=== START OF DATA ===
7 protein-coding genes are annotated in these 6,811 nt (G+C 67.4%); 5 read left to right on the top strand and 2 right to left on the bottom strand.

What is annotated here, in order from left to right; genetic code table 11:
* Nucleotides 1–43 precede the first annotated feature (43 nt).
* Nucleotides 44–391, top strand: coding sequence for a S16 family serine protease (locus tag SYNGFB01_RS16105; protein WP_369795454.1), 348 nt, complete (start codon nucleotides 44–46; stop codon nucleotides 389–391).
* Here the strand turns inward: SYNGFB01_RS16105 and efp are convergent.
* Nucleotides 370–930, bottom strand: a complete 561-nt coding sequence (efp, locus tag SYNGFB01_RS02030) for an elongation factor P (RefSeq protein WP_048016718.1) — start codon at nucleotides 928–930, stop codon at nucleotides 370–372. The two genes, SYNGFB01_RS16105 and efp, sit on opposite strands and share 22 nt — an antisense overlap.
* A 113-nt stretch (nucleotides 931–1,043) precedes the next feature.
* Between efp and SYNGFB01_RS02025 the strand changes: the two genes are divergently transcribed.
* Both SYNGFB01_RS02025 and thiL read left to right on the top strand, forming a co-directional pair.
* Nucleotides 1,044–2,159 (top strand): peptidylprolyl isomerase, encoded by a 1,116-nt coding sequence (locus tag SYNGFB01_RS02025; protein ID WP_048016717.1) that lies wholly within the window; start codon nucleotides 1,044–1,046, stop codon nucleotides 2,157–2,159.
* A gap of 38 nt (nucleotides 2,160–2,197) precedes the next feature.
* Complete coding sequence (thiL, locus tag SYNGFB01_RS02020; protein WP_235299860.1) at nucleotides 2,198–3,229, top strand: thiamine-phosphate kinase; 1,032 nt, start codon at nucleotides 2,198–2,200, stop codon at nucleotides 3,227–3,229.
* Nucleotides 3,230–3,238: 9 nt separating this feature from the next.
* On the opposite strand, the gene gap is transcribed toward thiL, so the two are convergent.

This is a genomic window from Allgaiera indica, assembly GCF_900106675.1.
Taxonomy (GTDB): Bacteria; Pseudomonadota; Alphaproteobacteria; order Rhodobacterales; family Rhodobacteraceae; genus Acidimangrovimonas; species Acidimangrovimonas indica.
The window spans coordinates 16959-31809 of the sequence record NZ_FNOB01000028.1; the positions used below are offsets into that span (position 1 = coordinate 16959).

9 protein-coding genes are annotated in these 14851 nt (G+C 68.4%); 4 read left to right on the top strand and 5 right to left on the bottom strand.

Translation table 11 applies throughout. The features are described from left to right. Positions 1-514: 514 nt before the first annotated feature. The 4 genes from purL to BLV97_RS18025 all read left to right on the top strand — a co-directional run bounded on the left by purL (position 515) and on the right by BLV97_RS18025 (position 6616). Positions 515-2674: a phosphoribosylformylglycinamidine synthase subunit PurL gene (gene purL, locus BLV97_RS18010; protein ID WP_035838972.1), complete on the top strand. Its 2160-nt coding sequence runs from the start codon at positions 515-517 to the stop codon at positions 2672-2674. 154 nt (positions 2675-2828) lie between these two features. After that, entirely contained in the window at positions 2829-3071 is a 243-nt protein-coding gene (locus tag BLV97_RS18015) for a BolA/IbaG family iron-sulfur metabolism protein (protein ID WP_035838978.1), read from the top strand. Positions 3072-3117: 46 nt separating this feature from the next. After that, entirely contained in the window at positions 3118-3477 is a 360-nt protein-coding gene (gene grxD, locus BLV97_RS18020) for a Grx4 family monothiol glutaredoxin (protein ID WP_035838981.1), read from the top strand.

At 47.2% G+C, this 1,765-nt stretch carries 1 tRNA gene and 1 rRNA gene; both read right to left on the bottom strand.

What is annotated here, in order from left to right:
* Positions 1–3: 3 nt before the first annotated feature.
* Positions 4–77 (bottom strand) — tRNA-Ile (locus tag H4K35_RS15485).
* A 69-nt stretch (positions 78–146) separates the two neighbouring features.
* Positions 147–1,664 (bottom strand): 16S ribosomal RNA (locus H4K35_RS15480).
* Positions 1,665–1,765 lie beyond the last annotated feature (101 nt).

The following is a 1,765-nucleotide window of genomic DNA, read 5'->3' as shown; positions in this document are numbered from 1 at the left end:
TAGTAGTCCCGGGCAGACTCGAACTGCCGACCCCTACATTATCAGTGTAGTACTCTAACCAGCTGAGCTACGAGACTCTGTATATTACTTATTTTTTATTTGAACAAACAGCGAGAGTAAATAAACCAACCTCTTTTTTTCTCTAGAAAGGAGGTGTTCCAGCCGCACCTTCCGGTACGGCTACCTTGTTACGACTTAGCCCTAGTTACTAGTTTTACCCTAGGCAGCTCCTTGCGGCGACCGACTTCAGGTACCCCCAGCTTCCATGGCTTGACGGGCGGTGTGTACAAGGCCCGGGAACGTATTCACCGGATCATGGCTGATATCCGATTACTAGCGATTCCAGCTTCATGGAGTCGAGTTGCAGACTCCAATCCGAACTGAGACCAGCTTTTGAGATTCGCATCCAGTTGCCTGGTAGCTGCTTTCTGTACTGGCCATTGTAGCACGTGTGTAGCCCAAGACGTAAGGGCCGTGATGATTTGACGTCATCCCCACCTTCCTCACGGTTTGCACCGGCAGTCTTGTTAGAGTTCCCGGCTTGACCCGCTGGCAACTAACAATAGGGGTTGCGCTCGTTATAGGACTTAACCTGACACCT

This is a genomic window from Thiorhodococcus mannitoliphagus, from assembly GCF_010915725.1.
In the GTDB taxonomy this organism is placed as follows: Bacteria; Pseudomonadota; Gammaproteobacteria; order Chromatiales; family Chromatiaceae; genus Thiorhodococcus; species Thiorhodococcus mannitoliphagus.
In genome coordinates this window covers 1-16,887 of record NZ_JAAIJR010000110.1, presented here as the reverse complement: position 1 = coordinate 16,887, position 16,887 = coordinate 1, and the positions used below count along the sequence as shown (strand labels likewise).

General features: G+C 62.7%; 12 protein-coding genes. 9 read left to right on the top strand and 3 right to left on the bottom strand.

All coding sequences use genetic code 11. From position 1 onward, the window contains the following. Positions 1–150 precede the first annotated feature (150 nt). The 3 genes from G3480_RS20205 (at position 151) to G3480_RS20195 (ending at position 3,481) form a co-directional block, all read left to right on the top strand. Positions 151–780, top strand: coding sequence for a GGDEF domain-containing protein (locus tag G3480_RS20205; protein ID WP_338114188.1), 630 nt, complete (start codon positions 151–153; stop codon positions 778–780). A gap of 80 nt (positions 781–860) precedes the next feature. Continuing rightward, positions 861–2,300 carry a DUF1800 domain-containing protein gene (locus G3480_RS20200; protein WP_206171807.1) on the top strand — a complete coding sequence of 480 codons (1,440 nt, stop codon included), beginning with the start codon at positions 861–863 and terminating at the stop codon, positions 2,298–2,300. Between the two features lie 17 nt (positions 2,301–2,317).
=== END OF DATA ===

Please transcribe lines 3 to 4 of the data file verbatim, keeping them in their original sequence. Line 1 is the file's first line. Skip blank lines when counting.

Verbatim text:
* Nucleotides 1–43 precede the first annotated feature (43 nt).
* Nucleotides 44–391, top strand: coding sequence for a S16 family serine protease (locus tag SYNGFB01_RS16105; protein WP_369795454.1), 348 nt, complete (start codon nucleotides 44–46; stop codon nucleotides 389–391).